Objective: Sources of entitlement income were examined in a sample of homeless adults to determine whether certain subgroups more consistently obtain entitlement income and are more likely to continue receiving it over time. Methods: From a baseline sample of 564 homeless residents of Alameda County, California, 397 were interviewed at both five and 15-month follow- ups. Information was obtained on income received from public sources in the 30 days before each interview, including general assistance, Aid to Families With Dependent Children (AFDC), Supplemental Security Income, or Social Security Disability Insurance. Data were also obtained on psychiatric diagnosis, race, marital status, education, duration of homelessness in adulthood, household status, and reported disability. Results: At baseline fewer than half of the respondents were receiving any entitlement income. The benefits of almost half of the AFDC and general assistance recipients were terminated during the 15-month period. Respondents who continued receiving entitlement income over the 15-month period were more likely to be black, to be women alone or with children, to have a family history of receiving welfare, and to report a disability. Respondents with dual disorders were six times more likely than others to have their benefits terminated. Conclusion: Entitlement income is tenuous for many homeless adults, particularly those with dual diagnoses.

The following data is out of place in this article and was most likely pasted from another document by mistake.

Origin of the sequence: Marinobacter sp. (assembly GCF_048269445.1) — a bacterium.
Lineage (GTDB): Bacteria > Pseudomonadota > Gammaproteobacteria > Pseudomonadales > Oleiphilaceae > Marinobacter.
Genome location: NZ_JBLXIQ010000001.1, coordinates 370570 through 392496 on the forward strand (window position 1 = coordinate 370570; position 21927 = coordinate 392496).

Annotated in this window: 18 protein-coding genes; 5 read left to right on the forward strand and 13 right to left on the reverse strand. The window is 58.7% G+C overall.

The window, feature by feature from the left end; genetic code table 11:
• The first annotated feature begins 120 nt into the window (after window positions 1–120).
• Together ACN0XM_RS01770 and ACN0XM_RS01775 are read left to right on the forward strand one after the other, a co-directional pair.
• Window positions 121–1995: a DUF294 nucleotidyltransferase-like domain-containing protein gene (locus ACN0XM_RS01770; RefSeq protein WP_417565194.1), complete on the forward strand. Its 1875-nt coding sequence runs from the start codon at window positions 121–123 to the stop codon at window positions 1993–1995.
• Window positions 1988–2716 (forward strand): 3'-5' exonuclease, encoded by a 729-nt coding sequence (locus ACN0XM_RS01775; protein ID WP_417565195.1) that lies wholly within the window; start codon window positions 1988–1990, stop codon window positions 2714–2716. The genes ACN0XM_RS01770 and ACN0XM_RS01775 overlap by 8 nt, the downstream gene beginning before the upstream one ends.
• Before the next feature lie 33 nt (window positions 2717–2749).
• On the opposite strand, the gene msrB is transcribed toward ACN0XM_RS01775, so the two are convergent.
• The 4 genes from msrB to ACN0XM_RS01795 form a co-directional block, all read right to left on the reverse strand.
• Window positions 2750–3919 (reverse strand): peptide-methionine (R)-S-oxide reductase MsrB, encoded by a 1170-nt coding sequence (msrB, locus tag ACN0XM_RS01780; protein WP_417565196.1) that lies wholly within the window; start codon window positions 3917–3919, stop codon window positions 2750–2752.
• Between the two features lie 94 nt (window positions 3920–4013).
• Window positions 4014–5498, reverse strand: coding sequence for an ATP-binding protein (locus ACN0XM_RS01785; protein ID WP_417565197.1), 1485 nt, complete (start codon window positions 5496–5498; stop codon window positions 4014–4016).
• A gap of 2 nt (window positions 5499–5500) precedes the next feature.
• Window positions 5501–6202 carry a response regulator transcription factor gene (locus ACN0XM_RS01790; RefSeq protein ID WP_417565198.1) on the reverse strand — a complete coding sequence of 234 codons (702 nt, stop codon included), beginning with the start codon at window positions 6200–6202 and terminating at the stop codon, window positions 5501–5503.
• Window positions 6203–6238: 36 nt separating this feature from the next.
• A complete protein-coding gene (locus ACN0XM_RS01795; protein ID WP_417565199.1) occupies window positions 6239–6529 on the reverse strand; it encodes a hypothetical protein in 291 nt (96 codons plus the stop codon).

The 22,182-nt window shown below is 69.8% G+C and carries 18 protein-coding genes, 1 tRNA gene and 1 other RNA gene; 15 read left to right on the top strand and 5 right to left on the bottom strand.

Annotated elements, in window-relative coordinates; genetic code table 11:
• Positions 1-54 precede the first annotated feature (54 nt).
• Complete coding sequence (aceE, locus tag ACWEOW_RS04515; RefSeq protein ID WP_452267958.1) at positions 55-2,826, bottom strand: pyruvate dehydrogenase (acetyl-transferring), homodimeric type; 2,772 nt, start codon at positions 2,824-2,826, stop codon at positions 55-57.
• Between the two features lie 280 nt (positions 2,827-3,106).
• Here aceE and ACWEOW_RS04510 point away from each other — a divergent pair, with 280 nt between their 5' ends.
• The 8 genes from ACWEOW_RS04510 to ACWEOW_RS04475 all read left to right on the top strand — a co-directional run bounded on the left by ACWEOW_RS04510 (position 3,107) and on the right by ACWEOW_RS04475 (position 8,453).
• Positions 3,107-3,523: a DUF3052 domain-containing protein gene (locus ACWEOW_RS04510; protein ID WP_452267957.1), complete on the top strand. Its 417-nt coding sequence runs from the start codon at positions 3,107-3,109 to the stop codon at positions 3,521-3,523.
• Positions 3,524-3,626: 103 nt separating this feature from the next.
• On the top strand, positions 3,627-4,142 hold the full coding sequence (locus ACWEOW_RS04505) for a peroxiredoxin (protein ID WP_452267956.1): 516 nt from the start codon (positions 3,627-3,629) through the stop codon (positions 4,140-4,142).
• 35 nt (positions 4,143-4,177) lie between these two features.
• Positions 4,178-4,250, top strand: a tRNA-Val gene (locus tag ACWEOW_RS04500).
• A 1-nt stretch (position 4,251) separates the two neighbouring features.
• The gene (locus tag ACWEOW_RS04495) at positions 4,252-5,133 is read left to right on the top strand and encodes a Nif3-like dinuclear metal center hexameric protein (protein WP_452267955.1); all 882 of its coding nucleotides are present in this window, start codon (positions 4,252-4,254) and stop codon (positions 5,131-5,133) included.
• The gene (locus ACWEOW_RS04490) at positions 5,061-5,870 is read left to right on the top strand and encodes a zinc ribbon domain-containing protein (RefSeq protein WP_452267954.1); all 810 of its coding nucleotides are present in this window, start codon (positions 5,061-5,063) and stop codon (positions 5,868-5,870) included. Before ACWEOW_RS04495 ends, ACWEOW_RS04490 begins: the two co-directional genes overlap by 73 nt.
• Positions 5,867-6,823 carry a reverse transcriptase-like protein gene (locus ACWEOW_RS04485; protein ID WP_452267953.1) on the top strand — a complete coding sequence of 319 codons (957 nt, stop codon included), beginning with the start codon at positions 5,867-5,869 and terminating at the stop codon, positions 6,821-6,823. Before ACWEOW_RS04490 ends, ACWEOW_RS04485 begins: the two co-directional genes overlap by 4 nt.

ASJC Scopus subject areas
- Psychiatry and Mental health